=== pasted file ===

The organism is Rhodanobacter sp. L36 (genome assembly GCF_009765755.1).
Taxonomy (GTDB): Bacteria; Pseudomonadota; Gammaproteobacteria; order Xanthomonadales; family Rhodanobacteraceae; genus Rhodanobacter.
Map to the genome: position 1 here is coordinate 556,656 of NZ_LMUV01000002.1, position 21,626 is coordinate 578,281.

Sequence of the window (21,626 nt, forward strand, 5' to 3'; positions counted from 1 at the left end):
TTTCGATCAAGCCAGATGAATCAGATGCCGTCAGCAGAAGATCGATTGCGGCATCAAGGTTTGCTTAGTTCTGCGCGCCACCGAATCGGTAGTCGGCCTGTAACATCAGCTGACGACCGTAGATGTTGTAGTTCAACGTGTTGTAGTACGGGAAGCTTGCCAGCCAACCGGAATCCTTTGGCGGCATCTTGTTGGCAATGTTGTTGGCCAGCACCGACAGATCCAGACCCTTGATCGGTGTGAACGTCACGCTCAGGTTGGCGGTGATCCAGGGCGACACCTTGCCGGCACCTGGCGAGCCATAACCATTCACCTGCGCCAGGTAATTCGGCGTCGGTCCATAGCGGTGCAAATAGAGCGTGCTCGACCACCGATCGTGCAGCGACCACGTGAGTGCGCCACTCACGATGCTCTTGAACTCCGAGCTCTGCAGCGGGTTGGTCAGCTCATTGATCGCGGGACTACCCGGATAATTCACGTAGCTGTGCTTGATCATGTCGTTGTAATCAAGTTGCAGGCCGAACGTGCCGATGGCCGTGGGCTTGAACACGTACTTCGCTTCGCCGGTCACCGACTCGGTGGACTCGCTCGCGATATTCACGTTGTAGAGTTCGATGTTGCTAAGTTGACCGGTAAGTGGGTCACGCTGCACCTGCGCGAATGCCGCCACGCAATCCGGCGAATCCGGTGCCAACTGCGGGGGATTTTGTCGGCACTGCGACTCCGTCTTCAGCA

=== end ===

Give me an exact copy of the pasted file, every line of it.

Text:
The organism is Rhodanobacter sp. L36 (genome assembly GCF_009765755.1).
Taxonomy (GTDB): Bacteria; Pseudomonadota; Gammaproteobacteria; order Xanthomonadales; family Rhodanobacteraceae; genus Rhodanobacter.
Map to the genome: position 1 here is coordinate 556,656 of NZ_LMUV01000002.1, position 21,626 is coordinate 578,281.

Sequence of the window (21,626 nt, forward strand, 5' to 3'; positions counted from 1 at the left end):
TTTCGATCAAGCCAGATGAATCAGATGCCGTCAGCAGAAGATCGATTGCGGCATCAAGGTTTGCTTAGTTCTGCGCGCCACCGAATCGGTAGTCGGCCTGTAACATCAGCTGACGACCGTAGATGTTGTAGTTCAACGTGTTGTAGTACGGGAAGCTTGCCAGCCAACCGGAATCCTTTGGCGGCATCTTGTTGGCAATGTTGTTGGCCAGCACCGACAGATCCAGACCCTTGATCGGTGTGAACGTCACGCTCAGGTTGGCGGTGATCCAGGGCGACACCTTGCCGGCACCTGGCGAGCCATAACCATTCACCTGCGCCAGGTAATTCGGCGTCGGTCCATAGCGGTGCAAATAGAGCGTGCTCGACCACCGATCGTGCAGCGACCACGTGAGTGCGCCACTCACGATGCTCTTGAACTCCGAGCTCTGCAGCGGGTTGGTCAGCTCATTGATCGCGGGACTACCCGGATAATTCACGTAGCTGTGCTTGATCATGTCGTTGTAATCAAGTTGCAGGCCGAACGTGCCGATGGCCGTGGGCTTGAACACGTACTTCGCTTCGCCGGTCACCGACTCGGTGGACTCGCTCGCGATATTCACGTTGTAGAGTTCGATGTTGCTAAGTTGACCGGTAAGTGGGTCACGCTGCACCTGCGCGAATGCCGCCACGCAATCCGGCGAATCCGGTGCCAACTGCGGGGGATTTTGTCGGCACTGCGACTCCGTCTTCAGCA